Camping with Puppies

We got an adorable puppy over the winter and decided during the first warm weekend in April to bring the little furry one camping. From this first trip with the pup, we learned a few things that may have been good to know beforehand. Below are those tips for camping with a puppy.

1. She’s young and can be easily scared. If you live in any kind of an urban or suburban area, the noises and smells that your puppy will encounter while camping are entirely different from what she already knows. Be prepared for your puppy to act differently as well. She may not come as readily, bark more, or even be more aggressive. There is no way to know how she will react to these new circumstances the first time because much of the camping experience will be brand new for the pup; if it is a pup, likely she will be a little scared.

Fetching Puppy

Fetching Puppy

2. Remember to bring the essentials: a toy, something nice for it to sleep on, leash, bowl, poop apparatus. You may not want to carry the pup’s water bowl and a ball along with plastic bags, but having these things can make a huge difference. I suggest having the leash with you always-even if you never have to use it. It can be especially helpful while you are setting up camp or if you happen across another set of campers with a dog. Toys are also helpful for distracting the pup while you set up camp or cook or if she needs something to keep her busy while you’re trying to sleep in the tent.

However the thing for the pup to sleep on doesn’t have to be whatever she normally sleeps with. A shirt that you don’t plan on wearing the next day or an outer jacket should be fine (or if your pup is like mine, she will simply love rolling around on top of your sleeping bag and eventually climbing into it with you.)

3. Check tick and flea season! Be sure to protect your pup from ticks and fleas and check to see if tick season is unusually longer (as it may be during 2012 as we had a light winter.) Be sure to have a small bottle of tick spray with you, or a tick collar or whatever you like to use. Lastly, scour the puppy for ticks afterward. Even a strong tick spray may not be enough for a pup that finds a nest of ticks.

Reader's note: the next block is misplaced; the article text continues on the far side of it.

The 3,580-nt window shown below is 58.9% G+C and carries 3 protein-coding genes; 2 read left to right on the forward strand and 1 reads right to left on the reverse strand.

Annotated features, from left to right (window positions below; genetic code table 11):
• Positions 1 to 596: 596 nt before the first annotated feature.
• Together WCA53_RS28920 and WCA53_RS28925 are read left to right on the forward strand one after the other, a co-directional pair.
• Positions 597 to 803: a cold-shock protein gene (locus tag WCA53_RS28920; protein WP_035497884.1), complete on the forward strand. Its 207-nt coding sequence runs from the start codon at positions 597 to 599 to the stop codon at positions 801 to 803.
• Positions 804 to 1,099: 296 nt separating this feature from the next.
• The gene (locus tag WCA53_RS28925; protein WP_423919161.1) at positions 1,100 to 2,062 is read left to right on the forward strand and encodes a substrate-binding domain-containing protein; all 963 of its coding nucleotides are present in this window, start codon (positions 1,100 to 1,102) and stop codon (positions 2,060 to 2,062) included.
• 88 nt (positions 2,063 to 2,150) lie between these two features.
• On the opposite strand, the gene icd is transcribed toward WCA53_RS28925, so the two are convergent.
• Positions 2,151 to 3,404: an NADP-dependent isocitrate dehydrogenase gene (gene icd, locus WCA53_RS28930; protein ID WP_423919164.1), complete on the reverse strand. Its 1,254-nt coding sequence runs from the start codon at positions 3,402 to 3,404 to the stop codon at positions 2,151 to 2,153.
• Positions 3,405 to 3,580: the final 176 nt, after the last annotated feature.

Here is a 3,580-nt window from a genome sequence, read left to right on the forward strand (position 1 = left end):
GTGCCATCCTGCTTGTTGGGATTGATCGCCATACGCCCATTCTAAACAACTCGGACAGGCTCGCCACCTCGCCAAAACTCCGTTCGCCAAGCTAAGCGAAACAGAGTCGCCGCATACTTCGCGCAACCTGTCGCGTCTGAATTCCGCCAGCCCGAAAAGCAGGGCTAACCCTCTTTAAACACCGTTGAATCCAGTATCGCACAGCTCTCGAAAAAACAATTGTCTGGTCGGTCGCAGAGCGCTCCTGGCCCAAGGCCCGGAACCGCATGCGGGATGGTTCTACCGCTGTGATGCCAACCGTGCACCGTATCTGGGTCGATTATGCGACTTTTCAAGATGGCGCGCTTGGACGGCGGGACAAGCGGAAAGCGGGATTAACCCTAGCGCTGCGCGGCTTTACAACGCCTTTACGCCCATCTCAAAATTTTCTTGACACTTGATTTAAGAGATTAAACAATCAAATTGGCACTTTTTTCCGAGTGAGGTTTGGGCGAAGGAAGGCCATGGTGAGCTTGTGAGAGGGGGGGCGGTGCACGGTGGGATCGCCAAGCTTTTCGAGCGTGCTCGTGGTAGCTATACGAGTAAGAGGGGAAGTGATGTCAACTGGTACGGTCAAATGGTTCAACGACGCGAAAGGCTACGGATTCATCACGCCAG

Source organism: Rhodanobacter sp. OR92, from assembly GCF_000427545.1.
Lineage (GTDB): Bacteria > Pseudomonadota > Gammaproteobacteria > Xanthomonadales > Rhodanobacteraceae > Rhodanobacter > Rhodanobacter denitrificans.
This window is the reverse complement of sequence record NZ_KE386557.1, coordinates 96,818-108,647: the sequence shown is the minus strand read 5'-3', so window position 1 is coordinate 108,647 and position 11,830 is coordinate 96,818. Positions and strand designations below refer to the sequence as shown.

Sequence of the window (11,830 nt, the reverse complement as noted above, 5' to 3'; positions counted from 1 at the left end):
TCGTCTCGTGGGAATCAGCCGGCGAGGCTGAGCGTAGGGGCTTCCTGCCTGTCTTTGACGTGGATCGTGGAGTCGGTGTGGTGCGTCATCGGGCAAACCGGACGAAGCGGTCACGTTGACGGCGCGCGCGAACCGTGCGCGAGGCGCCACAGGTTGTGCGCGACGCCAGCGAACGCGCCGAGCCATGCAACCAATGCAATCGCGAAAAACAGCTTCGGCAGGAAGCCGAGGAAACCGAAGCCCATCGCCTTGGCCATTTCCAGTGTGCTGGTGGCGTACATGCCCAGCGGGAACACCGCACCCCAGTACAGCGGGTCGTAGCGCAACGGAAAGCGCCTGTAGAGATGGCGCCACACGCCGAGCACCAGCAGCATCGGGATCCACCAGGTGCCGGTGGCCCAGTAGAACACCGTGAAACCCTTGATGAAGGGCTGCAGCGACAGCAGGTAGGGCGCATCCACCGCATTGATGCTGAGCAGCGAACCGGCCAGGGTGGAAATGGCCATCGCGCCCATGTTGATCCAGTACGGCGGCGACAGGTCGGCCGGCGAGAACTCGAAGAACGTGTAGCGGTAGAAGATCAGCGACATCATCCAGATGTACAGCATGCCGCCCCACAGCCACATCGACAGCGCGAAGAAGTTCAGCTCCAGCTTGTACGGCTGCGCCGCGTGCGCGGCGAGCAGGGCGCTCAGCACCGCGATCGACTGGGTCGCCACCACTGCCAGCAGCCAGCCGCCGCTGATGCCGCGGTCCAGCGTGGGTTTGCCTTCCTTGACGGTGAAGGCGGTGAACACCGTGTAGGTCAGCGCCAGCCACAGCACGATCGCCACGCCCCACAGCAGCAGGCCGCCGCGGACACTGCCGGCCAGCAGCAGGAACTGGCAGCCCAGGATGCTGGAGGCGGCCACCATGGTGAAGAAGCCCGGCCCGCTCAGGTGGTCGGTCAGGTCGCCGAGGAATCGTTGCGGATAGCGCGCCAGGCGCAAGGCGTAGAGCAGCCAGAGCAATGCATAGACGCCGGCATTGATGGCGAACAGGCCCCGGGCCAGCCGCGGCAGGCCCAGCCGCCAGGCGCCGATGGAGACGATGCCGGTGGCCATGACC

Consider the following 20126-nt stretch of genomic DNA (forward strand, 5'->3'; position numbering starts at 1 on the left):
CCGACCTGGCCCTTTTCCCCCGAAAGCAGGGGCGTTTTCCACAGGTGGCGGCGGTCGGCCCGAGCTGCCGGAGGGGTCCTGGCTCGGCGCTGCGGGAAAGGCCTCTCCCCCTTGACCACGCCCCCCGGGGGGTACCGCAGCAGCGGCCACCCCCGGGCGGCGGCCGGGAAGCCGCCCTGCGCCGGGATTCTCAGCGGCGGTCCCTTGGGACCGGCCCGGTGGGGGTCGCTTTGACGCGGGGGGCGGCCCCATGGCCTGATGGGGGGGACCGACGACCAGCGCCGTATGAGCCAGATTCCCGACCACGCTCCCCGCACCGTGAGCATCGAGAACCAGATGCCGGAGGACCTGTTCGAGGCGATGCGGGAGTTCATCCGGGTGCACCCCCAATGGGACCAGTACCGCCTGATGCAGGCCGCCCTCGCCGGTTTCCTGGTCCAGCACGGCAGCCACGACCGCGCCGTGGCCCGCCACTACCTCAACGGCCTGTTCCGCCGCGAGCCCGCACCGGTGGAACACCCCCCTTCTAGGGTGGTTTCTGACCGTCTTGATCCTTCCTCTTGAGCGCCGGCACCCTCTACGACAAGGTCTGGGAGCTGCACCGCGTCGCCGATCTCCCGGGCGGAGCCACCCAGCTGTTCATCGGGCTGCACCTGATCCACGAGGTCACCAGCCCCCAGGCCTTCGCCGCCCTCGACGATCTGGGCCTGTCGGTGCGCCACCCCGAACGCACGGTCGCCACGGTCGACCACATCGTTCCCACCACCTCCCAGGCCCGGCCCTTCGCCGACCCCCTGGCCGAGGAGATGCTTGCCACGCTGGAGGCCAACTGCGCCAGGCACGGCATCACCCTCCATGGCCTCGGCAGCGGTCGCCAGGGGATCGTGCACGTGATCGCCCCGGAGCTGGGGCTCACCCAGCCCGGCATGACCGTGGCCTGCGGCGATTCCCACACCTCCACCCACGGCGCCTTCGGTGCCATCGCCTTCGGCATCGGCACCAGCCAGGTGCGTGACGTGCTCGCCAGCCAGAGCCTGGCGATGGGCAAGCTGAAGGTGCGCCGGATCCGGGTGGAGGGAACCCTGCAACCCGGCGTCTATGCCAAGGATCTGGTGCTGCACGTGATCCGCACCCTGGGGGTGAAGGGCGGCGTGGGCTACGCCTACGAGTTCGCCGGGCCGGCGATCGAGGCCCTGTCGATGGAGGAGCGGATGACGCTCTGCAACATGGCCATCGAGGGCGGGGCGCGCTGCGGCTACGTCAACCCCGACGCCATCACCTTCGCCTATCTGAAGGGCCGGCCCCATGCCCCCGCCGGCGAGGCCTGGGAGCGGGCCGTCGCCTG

O yes. Remember the pup might like to climb into your sleeping bag during the night? Scour yourself for ticks, too.

4. Bring a little patience. Puppy may love camping or hate it. It may take her a while to get used to camping, the new smells and being outside with so many new things to discover. She may not want to hike as long as you do. At any rate, this is a completely new experience for little pup and you must give her time to adjust to the new situation.

You may need to reassure the pup once it gets dark that all the noises she hears are not dangerous ones. You’ll probably also need to show it how to do new things (i.e. how to climb over rocks, tree limbs, stairs, ect.) The pup may also be unsure about whatever food you brought her to eat if it is in a different bowl or a different food entirely. Regardless, this is the pup’s first time and will definitely need a little patience (and maybe also a toy to make her happy).

Happy Pup

Happy Pup

5. Treats. Maybe this should have been number one. Treats are essential and they get their own special category because they probably do in the puppy’s head, too! Basically, bring lots of delicious treats. This is essential if you are planning on letting puppy of her leash, or when giving her any independence. Be sure to thoroughly encourage desired habits (i.e. come when called) by treating well and frequently!

Our first time camping with the puppy was really fun. We didn’t go terribly far or on a rigorous hike. We took it pretty slow and did a leisurely hike with the pup running back and forth between us. Ultimately, the pup loved it as much as we did, but it took some getting used to. She did bark at a lot of strange noises in the night and had to learn that the campfire was hot, but also got to discover lots of new, fun things and cuddle in my sleeping back all night. Overall, I think it was a great camping trip.